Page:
The role of interpersonal perception in the group psychotherapeutic setting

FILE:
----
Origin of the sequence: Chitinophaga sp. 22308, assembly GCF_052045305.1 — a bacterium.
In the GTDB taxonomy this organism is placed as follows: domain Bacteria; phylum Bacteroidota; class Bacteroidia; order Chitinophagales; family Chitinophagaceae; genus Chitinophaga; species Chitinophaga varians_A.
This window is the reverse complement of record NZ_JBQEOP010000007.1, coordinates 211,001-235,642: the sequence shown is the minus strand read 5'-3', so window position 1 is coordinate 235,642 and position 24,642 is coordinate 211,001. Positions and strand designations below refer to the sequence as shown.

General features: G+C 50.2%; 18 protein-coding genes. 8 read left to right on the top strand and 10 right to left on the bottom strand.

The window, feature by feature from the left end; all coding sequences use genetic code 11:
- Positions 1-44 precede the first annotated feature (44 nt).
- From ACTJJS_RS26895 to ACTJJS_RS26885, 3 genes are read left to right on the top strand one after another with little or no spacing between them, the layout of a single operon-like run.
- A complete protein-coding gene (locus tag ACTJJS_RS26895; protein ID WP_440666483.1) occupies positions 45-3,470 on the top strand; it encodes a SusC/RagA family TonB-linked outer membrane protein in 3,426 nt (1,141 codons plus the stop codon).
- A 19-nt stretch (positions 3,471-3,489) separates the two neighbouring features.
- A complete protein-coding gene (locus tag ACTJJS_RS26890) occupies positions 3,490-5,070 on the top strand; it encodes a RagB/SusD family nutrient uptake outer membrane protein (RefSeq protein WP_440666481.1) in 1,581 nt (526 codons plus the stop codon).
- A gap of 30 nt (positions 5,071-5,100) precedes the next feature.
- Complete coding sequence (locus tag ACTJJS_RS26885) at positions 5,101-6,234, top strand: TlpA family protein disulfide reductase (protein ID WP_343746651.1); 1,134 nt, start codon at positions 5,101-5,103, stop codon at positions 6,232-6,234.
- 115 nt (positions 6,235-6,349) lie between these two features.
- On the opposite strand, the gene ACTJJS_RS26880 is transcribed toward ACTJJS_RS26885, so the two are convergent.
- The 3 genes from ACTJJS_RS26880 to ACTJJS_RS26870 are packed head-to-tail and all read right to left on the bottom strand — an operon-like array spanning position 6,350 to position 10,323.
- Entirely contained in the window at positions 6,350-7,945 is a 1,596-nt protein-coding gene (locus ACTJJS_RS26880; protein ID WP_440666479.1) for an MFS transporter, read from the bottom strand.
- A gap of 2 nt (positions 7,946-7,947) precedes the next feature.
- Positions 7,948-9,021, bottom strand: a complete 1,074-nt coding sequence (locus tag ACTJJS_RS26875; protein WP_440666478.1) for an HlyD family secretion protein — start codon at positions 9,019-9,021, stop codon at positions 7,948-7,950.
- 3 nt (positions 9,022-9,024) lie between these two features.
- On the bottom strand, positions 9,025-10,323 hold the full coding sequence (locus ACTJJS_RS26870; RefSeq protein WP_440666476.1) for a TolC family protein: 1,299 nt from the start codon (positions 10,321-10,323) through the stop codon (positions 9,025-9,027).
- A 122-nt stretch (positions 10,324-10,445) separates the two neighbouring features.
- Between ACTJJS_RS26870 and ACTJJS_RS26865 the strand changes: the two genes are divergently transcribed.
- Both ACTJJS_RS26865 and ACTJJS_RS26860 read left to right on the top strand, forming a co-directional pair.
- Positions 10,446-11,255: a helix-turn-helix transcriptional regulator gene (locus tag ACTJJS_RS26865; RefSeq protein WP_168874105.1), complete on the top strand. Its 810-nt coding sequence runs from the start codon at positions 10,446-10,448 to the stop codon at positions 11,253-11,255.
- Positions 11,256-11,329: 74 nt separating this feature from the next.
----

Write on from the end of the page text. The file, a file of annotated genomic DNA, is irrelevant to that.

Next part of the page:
A distinction has often been drawn between "process" and "outcome" studies in psychotherapy research, but interest in outcome implicitly underlies virtually all research in psychotherapy, there being little point in studying what happens in treatment if these events do not, in some way, relate to outcome. In addition, since an integrative measurement of change appears to be promising in psychotherapy research (e.g. Bloch and Reibstein (1980), Cartwright et al (1963), Mintz et al (1979), Strupp and Hadley (1977), Truax and Carkhuff (1967), among others), the emphasis of the present study was on the perceptions of change by the main participants in therapy, namely the patients and therapists. Therefore, the present study was initiated in an attempt to integrate process and outcome measures of patients' and therapists' experiences of group psychotherapy into a longitudinal study, following the participants from the start of the therapeutic contact through to termination, and six months after termination. Bearing these considerations in mind, the aims of this research were to investigate: a) patients' and therapists' expectations and perceptions of themselves and each other before they commence therapy, and b) patients' and therapists' perceptions of themselves and each other throughout treatment, in relation to outcome. The research design employed was a repeated measures design using interviews, psychological tests (Rotter's Internal-External Control Scale, the Treatment Expectancies Questionnaire, and several semantic differentials), and observation of the participants in the group psychotherapy situation. The main findings of the current research can be summarized as follows: 1. patients' expectations of the role the therapist played in t.heir treatment and what they thought their impending therapy would consist of, influenced their perception of the initial stages of therapy and their participation in treatment. 2. therapists felt there was a lack of congruence between what they thought it was realistic to achieve with their group patients and what they would really like to achieve; their expectations of the patients' participation and gain from group therapy being modified considerably as a result of ongoing treatment. 3. prior to therapy, patients and therapists had differing expectations of what the process of therapy would involve; however, during therapy, patients who came to share similar perceptions of the group process as their therapists, successfully completed treatment. 4. patients became more Internal in the responses to Rotter's Internal-External Control Scale as a result of treatment (p < .OO5), although there were no significant differences between terminators and non-terminators or between males and females. 5. responses to the Treatment Expectancies Questionnaire indicated that patients showed a preference for a more behaviourally oriented treatment regime at the end of group therapy, compared to pre-therapy (p < . 01). 6. the semantic differential data indicated that patients who successfully completed treatment viewed themselves more positively in terms of their attitude towards self and what they felt capable of achieving, attributing this, at termination to the "potency" of the group. 7. it is tentatively suggested that it may be possible to identify the potential terminator prior to commencing therapy, based on his expectations of therapy in general and his treatment in particular. It is suggested, given the numerous limitations of the current study, further research be initiated to validate the present results.